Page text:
B.B. King on why Elvis Presley didn’t give him a “chill”

Mississippi legend B.B. King is known as one of the apical progenitors of the rhythm and blues tradition. His unique and innovative approach to the electric guitar made him a prominent name in the Mississippi Delta Blues scene during the 1950s, eventually earning him the affectionate title ‘The King of the Blues’ among fans and peers.

King’s solo-heavy style was recognised by fluid string bends, vibrato and staccato picking. His foundational work would ultimately inspire a generation of rock guitarists over the latter half of the 20th century, including Brian Jones, Jimi Hendrix and Jeff Beck. Although he passed away in 2015, King’s colossal shoulders continue to carry an unimaginable weight of emerging talent.

Shortly after King emerged, a salient star in the early 1950s, Elvis Presley began making his mark with a deal at Sun Records. The company’s eminent producer, Sam Philips, wanted to bring the sound of Black American music to a wider audience and found the perfect conduit in Presley.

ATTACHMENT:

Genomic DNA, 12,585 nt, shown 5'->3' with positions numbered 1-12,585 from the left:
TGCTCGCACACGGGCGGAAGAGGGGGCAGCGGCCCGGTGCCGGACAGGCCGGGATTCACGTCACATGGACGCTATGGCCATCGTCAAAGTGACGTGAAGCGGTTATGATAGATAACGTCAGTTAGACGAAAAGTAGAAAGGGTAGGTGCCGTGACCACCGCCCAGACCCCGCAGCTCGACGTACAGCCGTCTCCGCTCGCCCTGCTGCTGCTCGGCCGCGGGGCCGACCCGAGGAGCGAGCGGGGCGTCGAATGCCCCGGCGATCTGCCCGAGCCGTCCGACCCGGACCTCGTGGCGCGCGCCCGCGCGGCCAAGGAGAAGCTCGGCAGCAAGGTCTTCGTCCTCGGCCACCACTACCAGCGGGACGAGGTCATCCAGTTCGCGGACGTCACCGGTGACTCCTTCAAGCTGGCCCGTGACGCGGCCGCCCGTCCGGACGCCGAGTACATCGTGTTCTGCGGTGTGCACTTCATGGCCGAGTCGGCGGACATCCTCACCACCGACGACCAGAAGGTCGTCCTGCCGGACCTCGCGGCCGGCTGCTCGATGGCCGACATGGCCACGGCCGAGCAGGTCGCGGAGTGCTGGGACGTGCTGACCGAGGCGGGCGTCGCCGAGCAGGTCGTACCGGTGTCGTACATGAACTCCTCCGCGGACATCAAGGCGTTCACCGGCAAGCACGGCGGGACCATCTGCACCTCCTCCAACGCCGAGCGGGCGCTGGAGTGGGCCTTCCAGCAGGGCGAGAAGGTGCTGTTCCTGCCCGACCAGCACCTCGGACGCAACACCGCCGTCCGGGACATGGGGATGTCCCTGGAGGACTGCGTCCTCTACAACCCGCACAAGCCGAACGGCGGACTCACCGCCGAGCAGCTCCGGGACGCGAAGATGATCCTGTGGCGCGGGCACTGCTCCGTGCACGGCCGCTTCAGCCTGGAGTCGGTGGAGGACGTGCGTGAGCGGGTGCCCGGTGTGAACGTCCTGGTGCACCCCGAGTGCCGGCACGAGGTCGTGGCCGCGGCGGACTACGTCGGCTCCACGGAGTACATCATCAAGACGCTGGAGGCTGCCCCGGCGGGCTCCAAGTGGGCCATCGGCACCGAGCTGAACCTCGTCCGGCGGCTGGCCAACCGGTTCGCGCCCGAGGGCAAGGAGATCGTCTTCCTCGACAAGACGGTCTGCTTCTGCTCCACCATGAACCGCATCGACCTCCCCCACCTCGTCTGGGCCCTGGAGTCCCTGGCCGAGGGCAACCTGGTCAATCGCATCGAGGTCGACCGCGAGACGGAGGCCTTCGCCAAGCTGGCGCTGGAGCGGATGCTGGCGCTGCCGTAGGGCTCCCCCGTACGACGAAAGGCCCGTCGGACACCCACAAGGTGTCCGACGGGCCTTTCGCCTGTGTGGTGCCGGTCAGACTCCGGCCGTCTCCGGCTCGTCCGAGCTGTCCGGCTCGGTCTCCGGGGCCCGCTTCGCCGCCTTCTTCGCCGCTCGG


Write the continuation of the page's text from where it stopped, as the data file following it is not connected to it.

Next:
“I liked his voice, though I had no idea he was getting ready to conquer the world,” King reflected on his early impression of the so-called ‘King of Rock ‘n’ Roll’. At that point, he dismissed the burgeoning style as “just more white people doing blues that used different progressions,” according to the book King of Blues: The Rise and Reign of B.B. King.

Elsewhere in the book, King remembered meeting Presley and his Sun Records peers Jerry Lee Lewis, Carl Perkins, and Johnny Cash. This group was known informally as The Million Dollar Quartet. “I saw all of them, but they didn’t have much to say,” King said. “It wasn’t anything personal, but I might feel a little chill between them and me.”

“Elvis was different,” however, King recalled. “He was friendly. I remember Elvis distinctly.” He added that the singer was “handsome and quiet and polite to a fault.”

Though famously cordial, Presley was hugely inspired by King and treated him with optimal respect. King recalled that Presley “spoke with this thick molasses Southern accent and always called me ‘Sir.’ I liked that. In the early days, I heard him strictly as a country singer.”

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